Jenny Erpenbeck Portrait
© Hartwig Klappert

Guest 2014, 2015.


Geschichte vom alten Kind


Frankfurt a. M., 1999



Frankfurt a. M., 2004



Frankfurt a. M., 2008

Dinge, die verschwinden


Berlin, 2009

Aller Tage Abend


München, 2012

Jenny Erpenbeck [ Germany ]

Jenny Erpenbeck was born in East Berlin in 1967. Both her grandparents, Hedda Zinner and Fritz Erpenbeck, well-known personalities from the GDR cultural scene, and her parents John Erpenbeck and Doris Kilias were active in the literary world. After leaving school, Erpenbeck completed an apprenticeship as a bookbinder and worked as a prop woman at the Staatsoper in Berlin before studying theatre studies at Humbolt University and musical theatre directing at the Hanns Eisler Academy of Music. She has staged pieces from the Baroque era to the modern age as well as her own texts for the theatre at various opera houses and theatres, among these, in Graz, Berlin, Aachen and Nuremberg.

The slim novel »Geschichte vom alten Kind« (1999; tr. Story of the old child) was her debut as an author of prose. Laconically she describes in the book the enigmatic story of a nameless girl who has apparently just popped up out of nowhere. Critics praised in particular the idiosyncratic language that switched between distance and introspection that Erpenbeck uses to describe her contemporary female variation of the Kaspar Hausen myth. A stage adaptation celebrated its premiere at the Staatstheater in Kassel in 2003. Following her story volume »Tand« (2001) Erpenbeck published »Wörterbuch« (2004; tr. Dictionary) in which she explores the complex relationship between language and remembering. While this novel is allocated in an only literarilly defined place, in »Heimsuchung« (2008; tr. Visitation) she tells the story of a concrete house on the shores of Brandenburg lake, while the time span stretches from the First World War to the present. »Dinge, die verschwinden« (2009; tr. Things that disappear) is a collection of miniatures that illustrate in an ironic and profound manner the transience of all being from the everyday to the historical. Erpenbeck deals even more explicitly with vanitas in her most recent novel »Aller Tage Abend« (2012; eng. »End of Days«, 2014). By depicting five potential life stories of the main character, she shows the far-reaching consequences that apparently infinitesimal deviations from actual happenings can have for a person’s biography. The episodes jump both in time and across the globe between the metropolises of New York, Moscow and Berlin and always leave the reader with freedom to interpret in order to reflect on the fine line between coincidence and determinism.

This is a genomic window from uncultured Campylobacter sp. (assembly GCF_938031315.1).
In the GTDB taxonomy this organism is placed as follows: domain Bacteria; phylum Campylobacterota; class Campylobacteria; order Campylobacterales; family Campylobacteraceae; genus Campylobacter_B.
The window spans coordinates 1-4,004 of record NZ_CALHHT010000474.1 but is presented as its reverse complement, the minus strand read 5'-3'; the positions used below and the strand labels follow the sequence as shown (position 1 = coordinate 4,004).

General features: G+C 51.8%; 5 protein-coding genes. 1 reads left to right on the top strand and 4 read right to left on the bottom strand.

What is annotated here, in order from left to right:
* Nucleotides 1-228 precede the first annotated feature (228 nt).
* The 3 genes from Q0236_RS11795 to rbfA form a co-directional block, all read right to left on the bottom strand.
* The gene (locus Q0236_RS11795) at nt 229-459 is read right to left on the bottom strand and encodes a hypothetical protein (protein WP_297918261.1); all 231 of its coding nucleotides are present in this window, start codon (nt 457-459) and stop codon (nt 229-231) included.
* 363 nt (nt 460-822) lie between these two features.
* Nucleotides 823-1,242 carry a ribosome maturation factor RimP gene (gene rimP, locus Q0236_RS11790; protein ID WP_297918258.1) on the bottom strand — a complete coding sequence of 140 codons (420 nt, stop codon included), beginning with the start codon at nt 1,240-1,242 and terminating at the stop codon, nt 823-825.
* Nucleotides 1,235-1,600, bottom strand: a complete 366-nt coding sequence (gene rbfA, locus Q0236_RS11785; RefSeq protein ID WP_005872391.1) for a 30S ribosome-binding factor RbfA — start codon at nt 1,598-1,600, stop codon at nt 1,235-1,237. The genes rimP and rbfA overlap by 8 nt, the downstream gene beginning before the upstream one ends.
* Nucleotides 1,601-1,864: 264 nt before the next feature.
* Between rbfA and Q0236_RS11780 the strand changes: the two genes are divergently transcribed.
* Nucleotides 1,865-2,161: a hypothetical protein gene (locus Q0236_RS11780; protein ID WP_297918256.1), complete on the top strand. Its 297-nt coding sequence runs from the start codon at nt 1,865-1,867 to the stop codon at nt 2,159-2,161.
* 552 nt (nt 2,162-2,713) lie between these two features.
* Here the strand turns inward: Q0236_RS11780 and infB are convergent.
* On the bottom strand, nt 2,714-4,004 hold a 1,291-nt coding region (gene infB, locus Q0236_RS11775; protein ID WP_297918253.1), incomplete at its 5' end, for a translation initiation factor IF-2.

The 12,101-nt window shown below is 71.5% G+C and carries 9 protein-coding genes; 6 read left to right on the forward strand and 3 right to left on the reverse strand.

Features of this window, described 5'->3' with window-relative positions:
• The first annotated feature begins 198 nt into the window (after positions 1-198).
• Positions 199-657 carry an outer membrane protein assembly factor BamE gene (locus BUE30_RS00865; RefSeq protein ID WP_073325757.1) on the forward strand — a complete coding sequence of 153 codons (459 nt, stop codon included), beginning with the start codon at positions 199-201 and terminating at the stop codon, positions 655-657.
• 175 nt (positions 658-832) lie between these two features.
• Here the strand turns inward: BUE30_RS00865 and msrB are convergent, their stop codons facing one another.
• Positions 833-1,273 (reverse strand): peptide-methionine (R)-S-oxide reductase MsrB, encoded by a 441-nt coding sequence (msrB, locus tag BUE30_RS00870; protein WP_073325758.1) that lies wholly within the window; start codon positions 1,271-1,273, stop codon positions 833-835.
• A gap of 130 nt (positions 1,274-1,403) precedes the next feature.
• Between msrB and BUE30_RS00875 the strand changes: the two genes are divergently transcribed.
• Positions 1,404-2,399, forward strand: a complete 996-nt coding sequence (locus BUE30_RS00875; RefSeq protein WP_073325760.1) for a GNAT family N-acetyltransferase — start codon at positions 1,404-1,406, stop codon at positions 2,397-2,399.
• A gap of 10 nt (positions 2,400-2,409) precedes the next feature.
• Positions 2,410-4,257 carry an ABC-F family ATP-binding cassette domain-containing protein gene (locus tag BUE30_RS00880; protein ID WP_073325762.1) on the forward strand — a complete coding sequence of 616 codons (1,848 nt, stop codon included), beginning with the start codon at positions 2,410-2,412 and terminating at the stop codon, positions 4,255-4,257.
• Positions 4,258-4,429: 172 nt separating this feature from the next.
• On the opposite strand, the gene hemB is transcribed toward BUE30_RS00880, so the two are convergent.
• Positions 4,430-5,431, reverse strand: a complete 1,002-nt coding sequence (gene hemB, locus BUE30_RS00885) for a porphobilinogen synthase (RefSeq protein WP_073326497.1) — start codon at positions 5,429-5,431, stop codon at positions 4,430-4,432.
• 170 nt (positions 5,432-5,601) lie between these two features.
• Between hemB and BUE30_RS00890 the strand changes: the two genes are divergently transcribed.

Erpenbeck’s works have been translated into about twenty languages and have received many awards. In addition to several artist-in-residence grants, she has also received the Jury prize of the Ingeborg Bachmann competition, the Solothurner Literaturpreis, the Heimito von Doderer Prize, the Schubart Literature Prize, the Joseph Breitbach Prize and, most recently, the Hans Fallada Prize. Erpenbeck lives in Berlin.